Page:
Magneto-Active Slosh Control System for Spacecraft and Launch Vehicles

PI: Kevin Crosby, Carthage College, Sathya Gangadharan (Co-I), Embry-Riddle Aeronautical University

The Magneto-Active Slosh Control (MASC) project brings together two existing efforts in active slosh suppression and in-space propellant gauging to both reduce gauging errors in spacecraft and launch vehicles and eliminate destabilizing liquid slosh during vehicle maneuvers. The Modal Propellant Gauging (MPG) effort is a noninvasive approach to propellant gauging that has demonstrated sub-1% gauging resolution in settled liquids and 2-4% resolution in unsettled (sloshing) liquids aboard parabolic flights. MPG is currently being developed for infusion into the SLS/Orion EM3 architecture. The current project is an effort to further enhance the gauging resolution of MPG in sloshing propellant through the inclusion of a free-floating diaphragm that can be positioned autonomously within the liquid using small magnetic field gradients, and which can be stiffened by orders of magnitude over its un-activated state using static magnetic fields. When integrated with the MPG flight rig, the diaphragm, a magneto-active propellant management device (MAPMD), can be autonomously controlled such that it remains near the liquid surface of the cylindrical tank at all fill levels and can stiffen in response to slosh surges.

More information about previous flight demonstrations of Modal Propellant Gauging.

Paper on Magneto-Active Propellant Management Device (MAPMD): Active Damping of Fuel Slosh Using a Hybrid Magneto-Active Propellant Management Device.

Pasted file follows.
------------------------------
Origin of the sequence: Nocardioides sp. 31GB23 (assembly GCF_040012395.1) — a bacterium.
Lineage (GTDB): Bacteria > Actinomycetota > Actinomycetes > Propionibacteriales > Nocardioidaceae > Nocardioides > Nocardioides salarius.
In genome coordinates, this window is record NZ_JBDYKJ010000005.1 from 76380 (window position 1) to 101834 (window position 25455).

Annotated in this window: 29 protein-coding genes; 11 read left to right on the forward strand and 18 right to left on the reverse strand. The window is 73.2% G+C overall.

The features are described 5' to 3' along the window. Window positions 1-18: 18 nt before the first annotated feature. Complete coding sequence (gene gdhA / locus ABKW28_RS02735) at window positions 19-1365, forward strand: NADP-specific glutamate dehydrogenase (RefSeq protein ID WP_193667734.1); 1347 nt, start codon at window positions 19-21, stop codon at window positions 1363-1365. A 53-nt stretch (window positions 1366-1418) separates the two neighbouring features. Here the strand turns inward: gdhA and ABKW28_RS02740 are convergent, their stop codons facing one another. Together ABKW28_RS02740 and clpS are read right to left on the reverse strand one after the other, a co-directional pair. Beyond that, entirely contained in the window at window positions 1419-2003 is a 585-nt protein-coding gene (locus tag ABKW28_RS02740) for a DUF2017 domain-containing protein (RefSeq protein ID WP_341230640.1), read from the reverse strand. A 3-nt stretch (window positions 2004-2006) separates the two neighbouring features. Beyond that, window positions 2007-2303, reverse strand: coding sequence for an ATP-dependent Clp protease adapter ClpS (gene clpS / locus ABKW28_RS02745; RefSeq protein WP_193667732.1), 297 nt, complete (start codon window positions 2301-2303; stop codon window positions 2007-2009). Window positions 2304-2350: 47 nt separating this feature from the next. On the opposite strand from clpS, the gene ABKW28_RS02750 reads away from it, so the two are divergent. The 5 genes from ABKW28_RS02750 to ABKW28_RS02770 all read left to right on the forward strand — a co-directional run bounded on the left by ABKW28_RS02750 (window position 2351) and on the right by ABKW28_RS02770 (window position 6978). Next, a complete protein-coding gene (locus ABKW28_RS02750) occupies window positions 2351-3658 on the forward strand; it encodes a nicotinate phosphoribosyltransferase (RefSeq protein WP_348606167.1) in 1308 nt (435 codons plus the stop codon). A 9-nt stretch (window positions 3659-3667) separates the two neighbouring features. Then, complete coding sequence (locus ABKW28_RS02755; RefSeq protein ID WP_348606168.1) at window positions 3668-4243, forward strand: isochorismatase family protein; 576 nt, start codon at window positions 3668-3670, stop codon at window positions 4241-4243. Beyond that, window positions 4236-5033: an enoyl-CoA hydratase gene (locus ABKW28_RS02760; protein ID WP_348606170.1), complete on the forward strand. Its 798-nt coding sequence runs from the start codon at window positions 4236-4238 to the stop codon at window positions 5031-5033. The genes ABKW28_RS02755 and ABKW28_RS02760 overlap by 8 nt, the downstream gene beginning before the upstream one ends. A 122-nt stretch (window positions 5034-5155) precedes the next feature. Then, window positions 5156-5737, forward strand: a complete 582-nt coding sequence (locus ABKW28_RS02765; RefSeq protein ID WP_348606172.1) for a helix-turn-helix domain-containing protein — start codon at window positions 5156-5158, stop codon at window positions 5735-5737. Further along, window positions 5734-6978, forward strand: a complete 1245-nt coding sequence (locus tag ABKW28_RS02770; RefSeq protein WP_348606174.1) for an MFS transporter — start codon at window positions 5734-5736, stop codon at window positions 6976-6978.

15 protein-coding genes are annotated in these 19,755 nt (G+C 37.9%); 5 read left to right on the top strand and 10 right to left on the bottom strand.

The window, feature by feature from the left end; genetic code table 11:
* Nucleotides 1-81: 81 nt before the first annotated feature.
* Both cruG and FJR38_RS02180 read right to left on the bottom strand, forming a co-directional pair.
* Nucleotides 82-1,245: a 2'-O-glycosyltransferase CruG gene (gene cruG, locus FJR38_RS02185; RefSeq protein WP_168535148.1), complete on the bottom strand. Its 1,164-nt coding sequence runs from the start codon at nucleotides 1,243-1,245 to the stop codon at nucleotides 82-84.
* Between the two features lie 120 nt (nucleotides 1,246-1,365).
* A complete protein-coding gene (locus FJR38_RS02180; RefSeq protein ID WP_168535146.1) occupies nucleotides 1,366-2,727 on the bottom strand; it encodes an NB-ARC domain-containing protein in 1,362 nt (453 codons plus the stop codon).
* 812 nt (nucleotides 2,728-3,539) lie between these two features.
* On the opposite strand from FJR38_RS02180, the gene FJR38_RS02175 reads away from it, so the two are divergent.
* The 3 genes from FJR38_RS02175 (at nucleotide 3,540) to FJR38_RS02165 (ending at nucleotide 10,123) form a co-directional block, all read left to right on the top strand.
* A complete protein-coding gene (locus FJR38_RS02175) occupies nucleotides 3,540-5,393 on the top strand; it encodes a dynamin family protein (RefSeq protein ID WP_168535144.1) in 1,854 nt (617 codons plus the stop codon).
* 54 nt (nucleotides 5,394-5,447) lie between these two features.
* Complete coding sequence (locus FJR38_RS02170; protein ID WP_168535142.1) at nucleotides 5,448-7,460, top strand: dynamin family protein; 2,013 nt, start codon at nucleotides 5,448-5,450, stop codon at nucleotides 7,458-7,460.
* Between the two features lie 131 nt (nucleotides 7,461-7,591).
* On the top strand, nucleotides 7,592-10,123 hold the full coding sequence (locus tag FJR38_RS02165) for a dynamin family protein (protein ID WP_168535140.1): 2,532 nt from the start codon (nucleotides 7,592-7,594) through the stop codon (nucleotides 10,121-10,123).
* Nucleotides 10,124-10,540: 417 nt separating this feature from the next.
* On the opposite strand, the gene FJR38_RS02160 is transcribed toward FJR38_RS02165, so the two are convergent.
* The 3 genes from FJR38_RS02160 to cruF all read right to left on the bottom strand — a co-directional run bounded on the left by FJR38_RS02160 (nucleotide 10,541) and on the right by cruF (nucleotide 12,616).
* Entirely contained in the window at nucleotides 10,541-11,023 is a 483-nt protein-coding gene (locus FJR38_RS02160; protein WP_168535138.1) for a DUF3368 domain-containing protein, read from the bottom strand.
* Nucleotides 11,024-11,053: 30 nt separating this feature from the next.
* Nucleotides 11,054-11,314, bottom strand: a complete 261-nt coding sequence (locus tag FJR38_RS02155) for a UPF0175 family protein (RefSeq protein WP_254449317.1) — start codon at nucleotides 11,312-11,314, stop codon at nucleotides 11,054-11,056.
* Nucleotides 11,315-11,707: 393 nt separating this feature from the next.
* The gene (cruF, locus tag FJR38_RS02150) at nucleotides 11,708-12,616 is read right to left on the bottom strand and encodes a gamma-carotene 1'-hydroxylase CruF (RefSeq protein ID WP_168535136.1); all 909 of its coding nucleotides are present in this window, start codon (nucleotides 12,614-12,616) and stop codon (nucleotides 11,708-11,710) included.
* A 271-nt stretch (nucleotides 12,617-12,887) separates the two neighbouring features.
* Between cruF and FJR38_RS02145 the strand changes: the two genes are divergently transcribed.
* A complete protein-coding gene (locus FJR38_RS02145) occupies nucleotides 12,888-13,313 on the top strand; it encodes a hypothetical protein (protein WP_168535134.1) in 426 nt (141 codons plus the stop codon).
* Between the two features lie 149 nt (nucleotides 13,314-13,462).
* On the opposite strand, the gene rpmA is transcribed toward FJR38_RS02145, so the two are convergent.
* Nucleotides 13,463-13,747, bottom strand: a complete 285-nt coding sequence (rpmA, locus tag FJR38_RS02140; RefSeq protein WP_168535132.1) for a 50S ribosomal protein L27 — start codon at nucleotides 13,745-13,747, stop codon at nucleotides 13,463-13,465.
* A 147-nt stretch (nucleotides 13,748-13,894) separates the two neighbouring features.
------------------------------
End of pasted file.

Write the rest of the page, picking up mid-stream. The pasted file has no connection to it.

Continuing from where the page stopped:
Technology Areas (?)
  • TA02 In-Space Propulsion Technologies
Problem Statement

The integration of active slosh suppression into the MPG architectures promises to address a key NASA technology roadmap goal of in-space propellant gauging of unsettled (sloshing) propellant with an accuracy of at least 2%. With current propellant margins of 10% or more require to accommodate uncertainties in gauging, the MASC effort represents a substantial economic benefit across commercial space industries while providing enhanced mission flexibility. If MASC can be demonstrated to scale well to launch vehicles, the increased safety margins afforded by reduced probability of slosh-induced instabilities will be of substantial benefit to commercial launch providers and to the SLS/Orion program.

Technology Maturation

Objective of the flight tests is to demonstrate the ability to position the diaphragm using field gradient positioning, measure reduction in slosh amplitude of low-gravity propellant slosh when the diaphragm is activated, and to correlate slosh reduction with enhanced low-G gauging resolution.

Technology Details

  • Selection Date
    REDDI-F1-18 (Aug 2018)
  • Program Status
  • Current TRL (?)
    Successful FOP Flights
  • 1 Parabolic

Development Team

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